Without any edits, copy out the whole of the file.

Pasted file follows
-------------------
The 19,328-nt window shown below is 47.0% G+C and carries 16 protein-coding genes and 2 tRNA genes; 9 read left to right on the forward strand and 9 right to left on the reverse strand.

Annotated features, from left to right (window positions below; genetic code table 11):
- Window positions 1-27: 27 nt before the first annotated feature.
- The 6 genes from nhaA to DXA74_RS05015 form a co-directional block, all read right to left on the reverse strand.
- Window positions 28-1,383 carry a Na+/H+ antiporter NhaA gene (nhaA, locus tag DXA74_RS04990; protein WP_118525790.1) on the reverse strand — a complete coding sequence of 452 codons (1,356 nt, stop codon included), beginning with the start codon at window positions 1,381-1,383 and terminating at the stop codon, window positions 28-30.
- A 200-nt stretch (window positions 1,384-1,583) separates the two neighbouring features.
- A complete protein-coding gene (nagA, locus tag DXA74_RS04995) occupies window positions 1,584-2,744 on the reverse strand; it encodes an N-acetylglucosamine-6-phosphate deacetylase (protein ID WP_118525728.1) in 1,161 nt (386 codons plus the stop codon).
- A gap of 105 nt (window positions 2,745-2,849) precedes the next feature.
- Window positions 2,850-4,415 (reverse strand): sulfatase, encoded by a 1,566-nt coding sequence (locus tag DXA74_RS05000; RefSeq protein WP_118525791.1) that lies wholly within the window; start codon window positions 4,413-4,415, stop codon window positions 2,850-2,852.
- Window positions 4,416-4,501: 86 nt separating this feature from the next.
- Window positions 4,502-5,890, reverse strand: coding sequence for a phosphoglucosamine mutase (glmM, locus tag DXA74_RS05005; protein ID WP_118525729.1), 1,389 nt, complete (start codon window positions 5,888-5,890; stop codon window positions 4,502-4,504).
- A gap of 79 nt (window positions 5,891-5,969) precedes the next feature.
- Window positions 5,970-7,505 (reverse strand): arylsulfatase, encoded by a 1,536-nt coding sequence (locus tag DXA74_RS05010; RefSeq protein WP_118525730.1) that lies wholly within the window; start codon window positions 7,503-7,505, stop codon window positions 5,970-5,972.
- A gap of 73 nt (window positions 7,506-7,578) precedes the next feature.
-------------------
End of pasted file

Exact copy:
The 19,328-nt window shown below is 47.0% G+C and carries 16 protein-coding genes and 2 tRNA genes; 9 read left to right on the forward strand and 9 right to left on the reverse strand.

Annotated features, from left to right (window positions below; genetic code table 11):
- Window positions 1-27: 27 nt before the first annotated feature.
- The 6 genes from nhaA to DXA74_RS05015 form a co-directional block, all read right to left on the reverse strand.
- Window positions 28-1,383 carry a Na+/H+ antiporter NhaA gene (nhaA, locus tag DXA74_RS04990; protein WP_118525790.1) on the reverse strand — a complete coding sequence of 452 codons (1,356 nt, stop codon included), beginning with the start codon at window positions 1,381-1,383 and terminating at the stop codon, window positions 28-30.
- A 200-nt stretch (window positions 1,384-1,583) separates the two neighbouring features.
- A complete protein-coding gene (nagA, locus tag DXA74_RS04995) occupies window positions 1,584-2,744 on the reverse strand; it encodes an N-acetylglucosamine-6-phosphate deacetylase (protein ID WP_118525728.1) in 1,161 nt (386 codons plus the stop codon).
- A gap of 105 nt (window positions 2,745-2,849) precedes the next feature.
- Window positions 2,850-4,415 (reverse strand): sulfatase, encoded by a 1,566-nt coding sequence (locus tag DXA74_RS05000; RefSeq protein WP_118525791.1) that lies wholly within the window; start codon window positions 4,413-4,415, stop codon window positions 2,850-2,852.
- Window positions 4,416-4,501: 86 nt separating this feature from the next.
- Window positions 4,502-5,890, reverse strand: coding sequence for a phosphoglucosamine mutase (glmM, locus tag DXA74_RS05005; protein ID WP_118525729.1), 1,389 nt, complete (start codon window positions 5,888-5,890; stop codon window positions 4,502-4,504).
- A gap of 79 nt (window positions 5,891-5,969) precedes the next feature.
- Window positions 5,970-7,505 (reverse strand): arylsulfatase, encoded by a 1,536-nt coding sequence (locus tag DXA74_RS05010; RefSeq protein WP_118525730.1) that lies wholly within the window; start codon window positions 7,503-7,505, stop codon window positions 5,970-5,972.
- A gap of 73 nt (window positions 7,506-7,578) precedes the next feature.